the rhythm of the dish rag

invokes a spell of domesticity

as the grease clumps

down the silver walls of the sink

and into the growl of the garbage disposal,

all hungry like a spirit animal.

I set the oven to preheat at 450

while I chop up a fruit salad.

Out the sliding glass door,

I toss rings of oranges

puckered like over tanned skin

into a brown compost pile.

Improvising, I prepare

a pot pie of mixed, frozen

vegetables and sliced chicken.

Here is a dash of salt, a turn

of the pepper mill, a finger

making a furrow across the top.

I taste the raw beginning.

I set a timer for 45 minutes.

As I wipe down the counter

and scrub up the sink, I stop

once in a while to flick

the light inside the stove—

abra-cadab-ra.






From – The Wait of Atom, her 2nd chapbook, Folded Word Press 2009

(first appeared in Wild Goose Poetry Review)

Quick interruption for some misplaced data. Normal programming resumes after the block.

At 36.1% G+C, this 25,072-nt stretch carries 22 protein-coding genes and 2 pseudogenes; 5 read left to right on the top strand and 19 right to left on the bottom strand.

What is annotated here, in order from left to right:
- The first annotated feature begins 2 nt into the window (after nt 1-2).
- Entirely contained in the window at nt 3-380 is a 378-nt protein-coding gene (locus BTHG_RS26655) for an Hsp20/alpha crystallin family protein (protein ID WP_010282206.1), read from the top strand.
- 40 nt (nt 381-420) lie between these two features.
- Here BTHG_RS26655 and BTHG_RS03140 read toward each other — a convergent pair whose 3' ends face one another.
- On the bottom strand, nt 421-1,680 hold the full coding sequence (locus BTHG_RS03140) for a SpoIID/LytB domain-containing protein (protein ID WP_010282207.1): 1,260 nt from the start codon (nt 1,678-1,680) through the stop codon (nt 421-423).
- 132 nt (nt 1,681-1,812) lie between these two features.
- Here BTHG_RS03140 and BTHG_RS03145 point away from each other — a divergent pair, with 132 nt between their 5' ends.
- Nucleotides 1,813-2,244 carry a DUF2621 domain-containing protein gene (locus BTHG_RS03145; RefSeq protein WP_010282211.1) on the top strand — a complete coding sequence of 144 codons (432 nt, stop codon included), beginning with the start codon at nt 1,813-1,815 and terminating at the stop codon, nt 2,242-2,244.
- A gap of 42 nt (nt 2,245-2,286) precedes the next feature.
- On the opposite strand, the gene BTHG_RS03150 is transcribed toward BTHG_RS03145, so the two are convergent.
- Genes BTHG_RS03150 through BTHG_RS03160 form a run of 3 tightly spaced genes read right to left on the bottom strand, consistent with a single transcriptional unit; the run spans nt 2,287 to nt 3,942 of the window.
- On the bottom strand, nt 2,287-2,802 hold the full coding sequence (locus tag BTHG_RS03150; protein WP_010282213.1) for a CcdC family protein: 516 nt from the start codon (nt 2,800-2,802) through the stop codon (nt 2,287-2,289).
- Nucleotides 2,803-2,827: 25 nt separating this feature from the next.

The Wait of Atom


It wasn’t that he wouldn’t wait for her

or not even that he didn’t want

to wait for her, he just couldn’t

stand still. She couldn’t stand it,

the way his eyes became nearly crossed,

how he jangled the change in his pocket.

She’d complained before.


To keep his face from registering

annoyance, he began mentally listing

the noble gases by weight: lowest to highest,

using his hands in his pockets to count each one.

He could do this without moving his lips.

His face relaxed even though she was still

transferring her personal items

from a brown purse to a black one.


She had explained, on more than one occasion,

how her purse had to match her shoes. How

his belt should match his shoes and he’d learned

to keep his eyes focused on a point

just over her shoulder while he let his brain

scan the periodic table of elements.







Her upcoming full length book Paper House will be out March 2010 from Folded Word Press.

Paper House



Fold a sheet of striped

notebook paper in half.

Draw the shape of a house.

Trim the edges to form a roof.

Where you want windows,

cut a flap.

Place pieces of furniture

or people to peer at

when you peep

through the paper windows.

On the first floor, in the kitchen,

Mom raises